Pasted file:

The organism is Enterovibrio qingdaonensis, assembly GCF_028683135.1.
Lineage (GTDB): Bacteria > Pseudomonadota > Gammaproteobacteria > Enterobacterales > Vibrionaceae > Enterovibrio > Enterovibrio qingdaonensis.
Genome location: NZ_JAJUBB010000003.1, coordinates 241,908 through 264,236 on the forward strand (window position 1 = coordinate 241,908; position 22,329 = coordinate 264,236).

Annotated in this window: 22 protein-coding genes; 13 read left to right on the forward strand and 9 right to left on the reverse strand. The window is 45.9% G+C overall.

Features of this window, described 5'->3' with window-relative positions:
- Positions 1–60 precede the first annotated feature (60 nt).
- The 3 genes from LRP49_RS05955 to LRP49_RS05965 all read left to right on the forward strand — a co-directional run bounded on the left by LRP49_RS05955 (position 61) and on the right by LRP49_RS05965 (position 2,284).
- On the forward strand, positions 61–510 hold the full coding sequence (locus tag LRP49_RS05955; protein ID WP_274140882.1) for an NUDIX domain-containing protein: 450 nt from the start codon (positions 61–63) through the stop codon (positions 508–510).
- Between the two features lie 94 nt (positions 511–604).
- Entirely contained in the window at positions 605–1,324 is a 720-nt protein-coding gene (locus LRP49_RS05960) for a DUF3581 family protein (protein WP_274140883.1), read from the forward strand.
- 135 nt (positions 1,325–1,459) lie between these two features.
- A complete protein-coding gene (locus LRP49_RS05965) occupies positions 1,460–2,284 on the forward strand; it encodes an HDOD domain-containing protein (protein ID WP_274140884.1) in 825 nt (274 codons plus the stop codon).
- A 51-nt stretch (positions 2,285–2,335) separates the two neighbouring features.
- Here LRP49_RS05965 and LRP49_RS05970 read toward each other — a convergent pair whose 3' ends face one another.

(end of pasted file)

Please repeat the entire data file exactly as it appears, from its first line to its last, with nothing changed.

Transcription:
The organism is Enterovibrio qingdaonensis, assembly GCF_028683135.1.
Lineage (GTDB): Bacteria > Pseudomonadota > Gammaproteobacteria > Enterobacterales > Vibrionaceae > Enterovibrio > Enterovibrio qingdaonensis.
Genome location: NZ_JAJUBB010000003.1, coordinates 241,908 through 264,236 on the forward strand (window position 1 = coordinate 241,908; position 22,329 = coordinate 264,236).

Annotated in this window: 22 protein-coding genes; 13 read left to right on the forward strand and 9 right to left on the reverse strand. The window is 45.9% G+C overall.

Features of this window, described 5'->3' with window-relative positions:
- Positions 1–60 precede the first annotated feature (60 nt).
- The 3 genes from LRP49_RS05955 to LRP49_RS05965 all read left to right on the forward strand — a co-directional run bounded on the left by LRP49_RS05955 (position 61) and on the right by LRP49_RS05965 (position 2,284).
- On the forward strand, positions 61–510 hold the full coding sequence (locus tag LRP49_RS05955; protein ID WP_274140882.1) for an NUDIX domain-containing protein: 450 nt from the start codon (positions 61–63) through the stop codon (positions 508–510).
- Between the two features lie 94 nt (positions 511–604).
- Entirely contained in the window at positions 605–1,324 is a 720-nt protein-coding gene (locus LRP49_RS05960) for a DUF3581 family protein (protein WP_274140883.1), read from the forward strand.
- 135 nt (positions 1,325–1,459) lie between these two features.
- A complete protein-coding gene (locus LRP49_RS05965) occupies positions 1,460–2,284 on the forward strand; it encodes an HDOD domain-containing protein (protein ID WP_274140884.1) in 825 nt (274 codons plus the stop codon).
- A 51-nt stretch (positions 2,285–2,335) separates the two neighbouring features.
- Here LRP49_RS05965 and LRP49_RS05970 read toward each other — a convergent pair whose 3' ends face one another.